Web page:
The US university still sending students on study abroad

“Students seem excited, even if the experience will look different”

Many people were looking forward to 2021, hoping to travel freely and without concern over health and safety. While widespread travel may not be the case just yet, a handful of universities are allowing for limited student travel.

The University of Tennessee at Knoxville (UTK) is just one of these universities. In a normal year, UTK would send a couple hundred students abroad per semester. This semester, their Center for Global Engagement was able to send dozens of students to a small number of destinations including Ireland, Poland and South Korea.

Anne Hulse, Interim Director of the Center for Global Engagement’s Programs Abroad Office said that many factors were at play when deciding whether or not they would allow students to travel. Terra Dotta’s Emily Robinson explains.


An individualised approach allowed for consideration of travel restrictions, onsite pandemic conditions, partner universities and provider insight, and the overall experience of the student.

Hulse commented that this approach took months and months to prepare for and has proven time consuming, but it allows for the sought-after study abroad experience.

Hulse added that spring faculty-led programs were postponed, and that they have particularly leveraged partnerships with universities and third-party providers because of their onsite knowledge of the current pandemic situation.

This includes UTK students who are direct enrolees for the spring semester at University College Dublin in Ireland and UTK students studying at the Cracow University of Technology in Krakow, Poland on an exchange program.

There is also a cohort of UTK students studying at Korea University in Seoul, South Korea through an affiliate provider program.

The approval process for the programs they are offering was quite extensive and involved consulting with university administration and risk management.

Hulse also reached out to peer institutions and colleagues in the field of international education to gauge how others were navigating the process.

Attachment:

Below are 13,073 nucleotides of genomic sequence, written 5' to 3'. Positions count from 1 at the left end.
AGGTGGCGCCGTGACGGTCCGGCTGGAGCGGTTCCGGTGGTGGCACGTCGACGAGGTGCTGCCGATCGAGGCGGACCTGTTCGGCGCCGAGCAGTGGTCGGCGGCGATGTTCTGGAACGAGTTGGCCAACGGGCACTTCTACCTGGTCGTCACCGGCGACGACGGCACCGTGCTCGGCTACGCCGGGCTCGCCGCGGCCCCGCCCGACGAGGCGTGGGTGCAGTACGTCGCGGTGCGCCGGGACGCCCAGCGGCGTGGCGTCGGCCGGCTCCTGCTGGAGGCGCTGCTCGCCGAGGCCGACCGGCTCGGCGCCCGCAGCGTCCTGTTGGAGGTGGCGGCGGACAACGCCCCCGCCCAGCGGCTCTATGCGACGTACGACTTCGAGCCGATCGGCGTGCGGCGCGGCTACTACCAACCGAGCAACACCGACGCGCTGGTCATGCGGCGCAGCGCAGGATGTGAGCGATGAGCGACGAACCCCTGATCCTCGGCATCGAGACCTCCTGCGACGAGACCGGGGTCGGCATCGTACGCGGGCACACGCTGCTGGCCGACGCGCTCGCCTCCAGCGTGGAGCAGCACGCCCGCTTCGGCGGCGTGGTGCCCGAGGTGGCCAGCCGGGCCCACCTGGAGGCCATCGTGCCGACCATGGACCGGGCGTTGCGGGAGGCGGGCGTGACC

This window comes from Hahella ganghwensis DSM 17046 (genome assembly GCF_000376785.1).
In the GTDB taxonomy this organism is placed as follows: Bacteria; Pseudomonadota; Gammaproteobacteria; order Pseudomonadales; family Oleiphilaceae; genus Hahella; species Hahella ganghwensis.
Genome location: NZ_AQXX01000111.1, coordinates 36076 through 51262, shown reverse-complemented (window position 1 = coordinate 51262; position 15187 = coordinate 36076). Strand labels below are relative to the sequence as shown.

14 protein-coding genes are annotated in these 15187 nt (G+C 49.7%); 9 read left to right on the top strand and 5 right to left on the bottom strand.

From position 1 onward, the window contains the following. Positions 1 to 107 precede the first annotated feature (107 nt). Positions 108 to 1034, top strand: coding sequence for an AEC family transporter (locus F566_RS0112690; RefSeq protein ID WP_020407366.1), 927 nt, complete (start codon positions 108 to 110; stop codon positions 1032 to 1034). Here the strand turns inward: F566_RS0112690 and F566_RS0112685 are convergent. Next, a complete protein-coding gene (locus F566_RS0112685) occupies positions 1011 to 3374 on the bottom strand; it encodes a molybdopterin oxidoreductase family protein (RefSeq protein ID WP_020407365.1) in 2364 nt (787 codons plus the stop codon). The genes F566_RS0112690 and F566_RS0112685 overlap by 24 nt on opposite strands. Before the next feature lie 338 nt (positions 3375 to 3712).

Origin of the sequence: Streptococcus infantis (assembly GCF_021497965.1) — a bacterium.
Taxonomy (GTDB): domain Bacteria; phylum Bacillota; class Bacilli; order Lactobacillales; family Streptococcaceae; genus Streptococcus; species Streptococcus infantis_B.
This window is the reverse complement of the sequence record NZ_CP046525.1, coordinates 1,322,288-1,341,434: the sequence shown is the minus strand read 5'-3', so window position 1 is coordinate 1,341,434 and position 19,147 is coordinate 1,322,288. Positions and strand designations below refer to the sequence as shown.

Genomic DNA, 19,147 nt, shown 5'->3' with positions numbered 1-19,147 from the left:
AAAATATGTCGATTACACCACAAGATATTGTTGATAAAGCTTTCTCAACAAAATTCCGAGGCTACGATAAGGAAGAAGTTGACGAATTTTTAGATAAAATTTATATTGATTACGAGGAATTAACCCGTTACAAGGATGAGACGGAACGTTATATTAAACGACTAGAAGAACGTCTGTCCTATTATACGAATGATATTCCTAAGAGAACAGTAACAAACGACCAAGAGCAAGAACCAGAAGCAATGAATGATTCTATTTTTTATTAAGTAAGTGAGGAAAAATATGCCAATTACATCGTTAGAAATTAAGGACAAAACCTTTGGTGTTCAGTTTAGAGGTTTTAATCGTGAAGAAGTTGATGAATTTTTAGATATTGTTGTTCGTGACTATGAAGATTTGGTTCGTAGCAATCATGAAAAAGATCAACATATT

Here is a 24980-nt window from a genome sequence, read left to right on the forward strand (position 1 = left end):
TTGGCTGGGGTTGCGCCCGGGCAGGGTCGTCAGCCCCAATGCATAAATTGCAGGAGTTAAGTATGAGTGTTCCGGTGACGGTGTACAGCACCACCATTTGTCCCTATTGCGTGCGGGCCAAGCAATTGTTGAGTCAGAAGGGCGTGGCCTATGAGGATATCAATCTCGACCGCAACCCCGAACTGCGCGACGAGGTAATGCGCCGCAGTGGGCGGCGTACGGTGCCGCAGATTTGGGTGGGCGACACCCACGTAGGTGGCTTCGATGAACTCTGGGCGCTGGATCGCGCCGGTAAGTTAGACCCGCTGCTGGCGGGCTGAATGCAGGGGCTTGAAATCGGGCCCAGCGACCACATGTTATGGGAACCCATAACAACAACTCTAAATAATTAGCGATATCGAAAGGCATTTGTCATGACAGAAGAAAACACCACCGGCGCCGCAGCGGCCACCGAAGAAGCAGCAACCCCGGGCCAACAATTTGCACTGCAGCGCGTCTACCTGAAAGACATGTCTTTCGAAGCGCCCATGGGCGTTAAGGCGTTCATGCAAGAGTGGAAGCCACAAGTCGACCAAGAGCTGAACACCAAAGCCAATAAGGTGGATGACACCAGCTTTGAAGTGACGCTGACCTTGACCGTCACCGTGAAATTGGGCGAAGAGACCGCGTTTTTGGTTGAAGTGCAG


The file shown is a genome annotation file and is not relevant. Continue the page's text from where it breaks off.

Special Precautions

The communication throughout the pre-departure process has been more frequent for students that are embarking on their journey, and they were required to attend a virtual orientation where additional precautionary measures were covered.

Once they arrive at their destination, UTK is requiring students to follow local, regional, national, and sometimes international, guidelines.

The Center for Global Engagement has tried to provide students appropriate tools and resources as well, such as:

  • State Department and CDC Website Guidance or the aligning organisation for their destination
  • Insurance coverage information that has 24/7 assistance
  • On-site contact information
  • UTK’s Center for Global Engagement 24/7 emergency line
  • Health and safety pre-departure orientation

Hulse said that they have emphasised to the students that pandemic guidelines can be stricter and that they could even face a fine in particular countries for not wearing a mask or social distancing, but she believes that these students understand the gravity of the situation.

UTK also chose to make academic contingency plans, so no matter what the situation is, the student and the university are prepared and the student will not fall behind academically.

Student sentiment

As Hulse and other advisors carry out conversations with students throughout the pre-departure process, she mentioned that students seem excited, even if the experience will look different.

Because Covid-19 precautions are now the norm, Hulse said that hopefully this will make the students even more prepared.

Of the 20-30 students going abroad this semester, many of them had programs cancelled previously, which has given them extra motivation to do what they need to do in order to make their international experience happen.

Hulse called the cohort a “special group with a lot of resilience.”

Best practices for the return to travel

Hulse outlined a couple of best practices that have particularly helped their office as they navigate their return to travel:

  • No matter where you are in the process, consult within your networks at your university (health centres, risk management, etc.) so that those stakeholders are involved in the conversation. Hulse added, “get your allies together and ask hard questions”.
  • Access networks outside of your institution. See what they are doing and take advice.
  • Engage with your partners abroad, as they are imperative in this process. They are on the ground and know the situation firsthand.
  • Communicate with program participants. Many of them will be new to study abroad, and now it’s study abroad plus a pandemic.
  • Stay adaptable and create contingency plans in the event you do need to pivot.

Looking ahead

As UTK and other universities prepare for future terms, Hulse said that the number of incoming applications is relatively healthy and looks promising – a positive sign that many in the field of international education have been hoping for. Hopefully this year holds a light at the end of the tunnel, but it’s important to carry all that we have learned with us as we prepare for the return to travel.


About the author: Emily Robinson is a marketing associate at Terra Dotta.